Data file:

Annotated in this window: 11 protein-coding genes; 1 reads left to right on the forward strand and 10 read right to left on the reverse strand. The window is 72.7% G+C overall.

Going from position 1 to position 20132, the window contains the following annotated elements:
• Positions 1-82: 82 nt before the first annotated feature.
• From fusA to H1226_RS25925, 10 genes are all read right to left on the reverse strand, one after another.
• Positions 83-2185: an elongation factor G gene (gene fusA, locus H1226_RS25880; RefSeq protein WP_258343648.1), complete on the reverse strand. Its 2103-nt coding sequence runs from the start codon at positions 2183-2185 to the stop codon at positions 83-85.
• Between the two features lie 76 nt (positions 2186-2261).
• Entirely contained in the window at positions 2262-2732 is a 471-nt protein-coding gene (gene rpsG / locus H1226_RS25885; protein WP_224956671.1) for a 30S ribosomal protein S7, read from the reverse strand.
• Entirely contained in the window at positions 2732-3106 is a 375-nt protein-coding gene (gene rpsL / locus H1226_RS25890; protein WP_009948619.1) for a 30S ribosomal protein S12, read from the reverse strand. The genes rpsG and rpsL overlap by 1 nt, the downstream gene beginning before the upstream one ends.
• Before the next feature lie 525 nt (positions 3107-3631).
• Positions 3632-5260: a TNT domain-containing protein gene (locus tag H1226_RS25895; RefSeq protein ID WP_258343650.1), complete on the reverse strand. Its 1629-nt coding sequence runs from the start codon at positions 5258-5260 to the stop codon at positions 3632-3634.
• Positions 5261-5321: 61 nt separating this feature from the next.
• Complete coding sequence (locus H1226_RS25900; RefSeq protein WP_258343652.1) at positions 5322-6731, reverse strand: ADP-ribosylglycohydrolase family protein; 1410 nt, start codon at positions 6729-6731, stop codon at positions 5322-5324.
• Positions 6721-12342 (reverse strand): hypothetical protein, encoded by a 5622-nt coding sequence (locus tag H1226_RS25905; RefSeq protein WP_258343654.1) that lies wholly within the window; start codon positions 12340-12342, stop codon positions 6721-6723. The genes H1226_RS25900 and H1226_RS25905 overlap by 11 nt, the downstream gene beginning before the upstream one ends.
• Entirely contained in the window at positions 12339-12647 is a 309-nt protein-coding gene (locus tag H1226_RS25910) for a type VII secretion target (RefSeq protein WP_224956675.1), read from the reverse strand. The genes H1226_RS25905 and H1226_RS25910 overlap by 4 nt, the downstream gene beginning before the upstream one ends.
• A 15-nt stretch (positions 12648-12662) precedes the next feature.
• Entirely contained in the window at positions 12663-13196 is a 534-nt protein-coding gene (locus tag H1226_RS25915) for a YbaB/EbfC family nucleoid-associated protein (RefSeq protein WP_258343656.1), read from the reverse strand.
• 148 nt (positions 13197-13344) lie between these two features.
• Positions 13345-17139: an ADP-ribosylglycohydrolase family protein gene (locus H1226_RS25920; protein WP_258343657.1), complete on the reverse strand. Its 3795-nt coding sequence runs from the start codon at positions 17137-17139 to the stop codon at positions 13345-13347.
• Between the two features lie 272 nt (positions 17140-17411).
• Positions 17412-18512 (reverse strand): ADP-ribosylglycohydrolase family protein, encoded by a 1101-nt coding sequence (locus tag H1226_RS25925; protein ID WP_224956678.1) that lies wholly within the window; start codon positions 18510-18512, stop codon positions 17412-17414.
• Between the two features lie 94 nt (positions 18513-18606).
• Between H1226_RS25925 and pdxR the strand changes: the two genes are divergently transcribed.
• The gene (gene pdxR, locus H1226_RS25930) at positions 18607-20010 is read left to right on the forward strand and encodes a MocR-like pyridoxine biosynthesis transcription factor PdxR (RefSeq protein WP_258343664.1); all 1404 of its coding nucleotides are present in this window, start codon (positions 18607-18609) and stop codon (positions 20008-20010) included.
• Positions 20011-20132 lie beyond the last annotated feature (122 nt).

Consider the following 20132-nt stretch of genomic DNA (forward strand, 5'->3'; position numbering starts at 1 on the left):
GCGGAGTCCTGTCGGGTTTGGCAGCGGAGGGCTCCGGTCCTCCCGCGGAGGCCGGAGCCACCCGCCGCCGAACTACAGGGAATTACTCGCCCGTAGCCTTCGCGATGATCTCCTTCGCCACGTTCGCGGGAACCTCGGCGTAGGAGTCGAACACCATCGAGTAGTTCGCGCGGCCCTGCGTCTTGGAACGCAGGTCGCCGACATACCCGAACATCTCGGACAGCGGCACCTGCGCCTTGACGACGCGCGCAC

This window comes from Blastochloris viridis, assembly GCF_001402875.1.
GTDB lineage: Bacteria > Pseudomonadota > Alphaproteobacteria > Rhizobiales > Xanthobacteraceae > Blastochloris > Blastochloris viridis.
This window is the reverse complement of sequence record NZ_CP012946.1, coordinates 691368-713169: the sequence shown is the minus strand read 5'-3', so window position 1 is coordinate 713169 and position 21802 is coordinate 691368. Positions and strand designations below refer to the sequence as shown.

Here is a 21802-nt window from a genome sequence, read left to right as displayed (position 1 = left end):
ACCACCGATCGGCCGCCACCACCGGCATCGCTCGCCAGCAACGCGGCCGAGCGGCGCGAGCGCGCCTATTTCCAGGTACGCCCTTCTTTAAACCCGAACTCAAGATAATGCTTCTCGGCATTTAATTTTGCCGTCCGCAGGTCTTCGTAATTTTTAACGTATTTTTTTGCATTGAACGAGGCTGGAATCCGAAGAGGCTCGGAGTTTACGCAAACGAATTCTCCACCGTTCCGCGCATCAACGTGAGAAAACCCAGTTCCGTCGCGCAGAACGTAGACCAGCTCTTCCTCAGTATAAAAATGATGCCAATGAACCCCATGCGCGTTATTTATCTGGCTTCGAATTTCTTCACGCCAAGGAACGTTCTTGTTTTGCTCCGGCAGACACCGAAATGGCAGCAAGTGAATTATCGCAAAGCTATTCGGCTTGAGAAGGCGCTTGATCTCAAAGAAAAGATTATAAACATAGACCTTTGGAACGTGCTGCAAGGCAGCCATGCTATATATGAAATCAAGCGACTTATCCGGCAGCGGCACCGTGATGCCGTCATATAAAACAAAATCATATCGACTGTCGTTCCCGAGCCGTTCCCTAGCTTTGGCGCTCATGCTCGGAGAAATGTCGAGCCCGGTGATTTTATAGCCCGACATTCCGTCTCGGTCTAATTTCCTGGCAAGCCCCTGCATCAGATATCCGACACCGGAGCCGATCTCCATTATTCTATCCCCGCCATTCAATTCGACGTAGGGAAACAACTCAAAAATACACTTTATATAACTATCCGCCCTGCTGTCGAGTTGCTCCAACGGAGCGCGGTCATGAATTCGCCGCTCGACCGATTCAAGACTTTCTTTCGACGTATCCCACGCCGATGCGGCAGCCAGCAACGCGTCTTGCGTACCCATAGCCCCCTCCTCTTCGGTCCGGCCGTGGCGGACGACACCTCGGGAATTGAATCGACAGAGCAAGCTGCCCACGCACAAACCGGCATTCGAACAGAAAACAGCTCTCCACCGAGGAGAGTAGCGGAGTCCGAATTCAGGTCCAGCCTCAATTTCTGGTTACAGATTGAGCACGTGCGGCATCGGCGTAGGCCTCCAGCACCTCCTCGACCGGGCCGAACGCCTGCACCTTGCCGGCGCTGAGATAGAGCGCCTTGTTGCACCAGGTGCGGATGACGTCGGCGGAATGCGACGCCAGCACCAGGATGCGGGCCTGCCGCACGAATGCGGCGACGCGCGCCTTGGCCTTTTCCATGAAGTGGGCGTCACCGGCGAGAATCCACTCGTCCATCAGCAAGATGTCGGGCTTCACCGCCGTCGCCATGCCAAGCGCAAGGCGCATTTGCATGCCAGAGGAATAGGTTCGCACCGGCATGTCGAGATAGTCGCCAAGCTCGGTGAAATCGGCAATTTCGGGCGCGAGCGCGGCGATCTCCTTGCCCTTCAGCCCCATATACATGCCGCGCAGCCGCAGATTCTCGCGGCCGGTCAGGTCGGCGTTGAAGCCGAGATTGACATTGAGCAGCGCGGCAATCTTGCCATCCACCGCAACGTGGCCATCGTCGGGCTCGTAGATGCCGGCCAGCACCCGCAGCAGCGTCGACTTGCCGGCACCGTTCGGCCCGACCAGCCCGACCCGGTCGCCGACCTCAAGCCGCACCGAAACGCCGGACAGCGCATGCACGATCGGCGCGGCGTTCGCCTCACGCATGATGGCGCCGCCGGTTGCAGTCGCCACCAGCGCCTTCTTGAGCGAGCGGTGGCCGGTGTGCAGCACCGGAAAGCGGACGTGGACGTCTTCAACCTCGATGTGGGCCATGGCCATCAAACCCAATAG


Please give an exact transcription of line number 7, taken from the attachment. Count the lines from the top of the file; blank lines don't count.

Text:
• Entirely contained in the window at positions 2262-2732 is a 471-nt protein-coding gene (gene rpsG / locus H1226_RS25885; protein WP_224956671.1) for a 30S ribosomal protein S7, read from the reverse strand.